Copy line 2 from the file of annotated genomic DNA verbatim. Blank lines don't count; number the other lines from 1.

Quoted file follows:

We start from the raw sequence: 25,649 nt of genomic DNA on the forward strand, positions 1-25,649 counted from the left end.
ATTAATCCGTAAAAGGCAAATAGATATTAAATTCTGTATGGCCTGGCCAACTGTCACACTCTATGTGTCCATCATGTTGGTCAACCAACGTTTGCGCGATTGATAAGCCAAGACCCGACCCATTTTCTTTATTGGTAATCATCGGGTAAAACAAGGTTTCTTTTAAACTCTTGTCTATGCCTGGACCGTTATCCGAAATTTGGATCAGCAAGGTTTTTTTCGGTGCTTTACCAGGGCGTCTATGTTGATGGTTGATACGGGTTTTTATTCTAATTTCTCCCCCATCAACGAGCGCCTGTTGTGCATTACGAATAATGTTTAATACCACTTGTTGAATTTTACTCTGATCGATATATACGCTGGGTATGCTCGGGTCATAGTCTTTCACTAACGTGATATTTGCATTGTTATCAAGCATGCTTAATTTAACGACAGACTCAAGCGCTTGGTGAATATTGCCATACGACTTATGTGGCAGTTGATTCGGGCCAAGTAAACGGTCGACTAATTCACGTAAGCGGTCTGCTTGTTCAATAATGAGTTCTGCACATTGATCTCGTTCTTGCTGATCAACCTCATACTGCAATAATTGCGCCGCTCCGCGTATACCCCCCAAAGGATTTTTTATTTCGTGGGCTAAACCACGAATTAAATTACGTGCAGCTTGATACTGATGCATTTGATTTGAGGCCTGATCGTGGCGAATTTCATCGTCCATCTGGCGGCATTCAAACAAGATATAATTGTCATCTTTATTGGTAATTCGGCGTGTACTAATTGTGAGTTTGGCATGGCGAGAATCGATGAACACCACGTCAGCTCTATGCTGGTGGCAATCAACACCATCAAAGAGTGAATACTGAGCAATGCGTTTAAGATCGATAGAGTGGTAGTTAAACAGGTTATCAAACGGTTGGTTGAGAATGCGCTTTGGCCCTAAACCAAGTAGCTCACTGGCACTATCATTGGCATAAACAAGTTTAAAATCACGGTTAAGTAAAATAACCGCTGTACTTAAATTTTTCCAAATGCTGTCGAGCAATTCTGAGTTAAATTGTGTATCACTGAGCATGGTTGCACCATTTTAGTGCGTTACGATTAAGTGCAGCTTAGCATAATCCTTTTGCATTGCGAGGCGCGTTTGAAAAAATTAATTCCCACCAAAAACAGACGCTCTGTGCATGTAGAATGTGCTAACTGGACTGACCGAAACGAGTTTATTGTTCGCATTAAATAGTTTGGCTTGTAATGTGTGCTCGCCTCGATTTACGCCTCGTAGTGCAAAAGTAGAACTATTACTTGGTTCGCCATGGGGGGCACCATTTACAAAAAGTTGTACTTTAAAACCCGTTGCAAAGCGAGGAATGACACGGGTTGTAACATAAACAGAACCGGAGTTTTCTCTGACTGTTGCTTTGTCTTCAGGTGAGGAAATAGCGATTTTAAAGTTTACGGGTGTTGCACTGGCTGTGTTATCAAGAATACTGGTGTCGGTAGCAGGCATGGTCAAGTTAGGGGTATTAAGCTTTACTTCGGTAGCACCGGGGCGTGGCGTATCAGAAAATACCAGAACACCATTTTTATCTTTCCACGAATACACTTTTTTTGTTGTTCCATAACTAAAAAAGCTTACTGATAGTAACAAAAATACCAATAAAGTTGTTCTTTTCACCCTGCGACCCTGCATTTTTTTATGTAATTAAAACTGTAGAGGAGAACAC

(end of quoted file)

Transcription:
ATTAATCCGTAAAAGGCAAATAGATATTAAATTCTGTATGGCCTGGCCAACTGTCACACTCTATGTGTCCATCATGTTGGTCAACCAACGTTTGCGCGATTGATAAGCCAAGACCCGACCCATTTTCTTTATTGGTAATCATCGGGTAAAACAAGGTTTCTTTTAAACTCTTGTCTATGCCTGGACCGTTATCCGAAATTTGGATCAGCAAGGTTTTTTTCGGTGCTTTACCAGGGCGTCTATGTTGATGGTTGATACGGGTTTTTATTCTAATTTCTCCCCCATCAACGAGCGCCTGTTGTGCATTACGAATAATGTTTAATACCACTTGTTGAATTTTACTCTGATCGATATATACGCTGGGTATGCTCGGGTCATAGTCTTTCACTAACGTGATATTTGCATTGTTATCAAGCATGCTTAATTTAACGACAGACTCAAGCGCTTGGTGAATATTGCCATACGACTTATGTGGCAGTTGATTCGGGCCAAGTAAACGGTCGACTAATTCACGTAAGCGGTCTGCTTGTTCAATAATGAGTTCTGCACATTGATCTCGTTCTTGCTGATCAACCTCATACTGCAATAATTGCGCCGCTCCGCGTATACCCCCCAAAGGATTTTTTATTTCGTGGGCTAAACCACGAATTAAATTACGTGCAGCTTGATACTGATGCATTTGATTTGAGGCCTGATCGTGGCGAATTTCATCGTCCATCTGGCGGCATTCAAACAAGATATAATTGTCATCTTTATTGGTAATTCGGCGTGTACTAATTGTGAGTTTGGCATGGCGAGAATCGATGAACACCACGTCAGCTCTATGCTGGTGGCAATCAACACCATCAAAGAGTGAATACTGAGCAATGCGTTTAAGATCGATAGAGTGGTAGTTAAACAGGTTATCAAACGGTTGGTTGAGAATGCGCTTTGGCCCTAAACCAAGTAGCTCACTGGCACTATCATTGGCATAAACAAGTTTAAAATCACGGTTAAGTAAAATAACCGCTGTACTTAAATTTTTCCAAATGCTGTCGAGCAATTCTGAGTTAAATTGTGTATCACTGAGCATGGTTGCACCATTTTAGTGCGTTACGATTAAGTGCAGCTTAGCATAATCCTTTTGCATTGCGAGGCGCGTTTGAAAAAATTAATTCCCACCAAAAACAGACGCTCTGTGCATGTAGAATGTGCTAACTGGACTGACCGAAACGAGTTTATTGTTCGCATTAAATAGTTTGGCTTGTAATGTGTGCTCGCCTCGATTTACGCCTCGTAGTGCAAAAGTAGAACTATTACTTGGTTCGCCATGGGGGGCACCATTTACAAAAAGTTGTACTTTAAAACCCGTTGCAAAGCGAGGAATGACACGGGTTGTAACATAAACAGAACCGGAGTTTTCTCTGACTGTTGCTTTGTCTTCAGGTGAGGAAATAGCGATTTTAAAGTTTACGGGTGTTGCACTGGCTGTGTTATCAAGAATACTGGTGTCGGTAGCAGGCATGGTCAAGTTAGGGGTATTAAGCTTTACTTCGGTAGCACCGGGGCGTGGCGTATCAGAAAATACCAGAACACCATTTTTATCTTTCCACGAATACACTTTTTTTGTTGTTCCATAACTAAAAAAGCTTACTGATAGTAACAAAAATACCAATAAAGTTGTTCTTTTCACCCTGCGACCCTGCATTTTTTTATGTAATTAAAACTGTAGAGGAGAACAC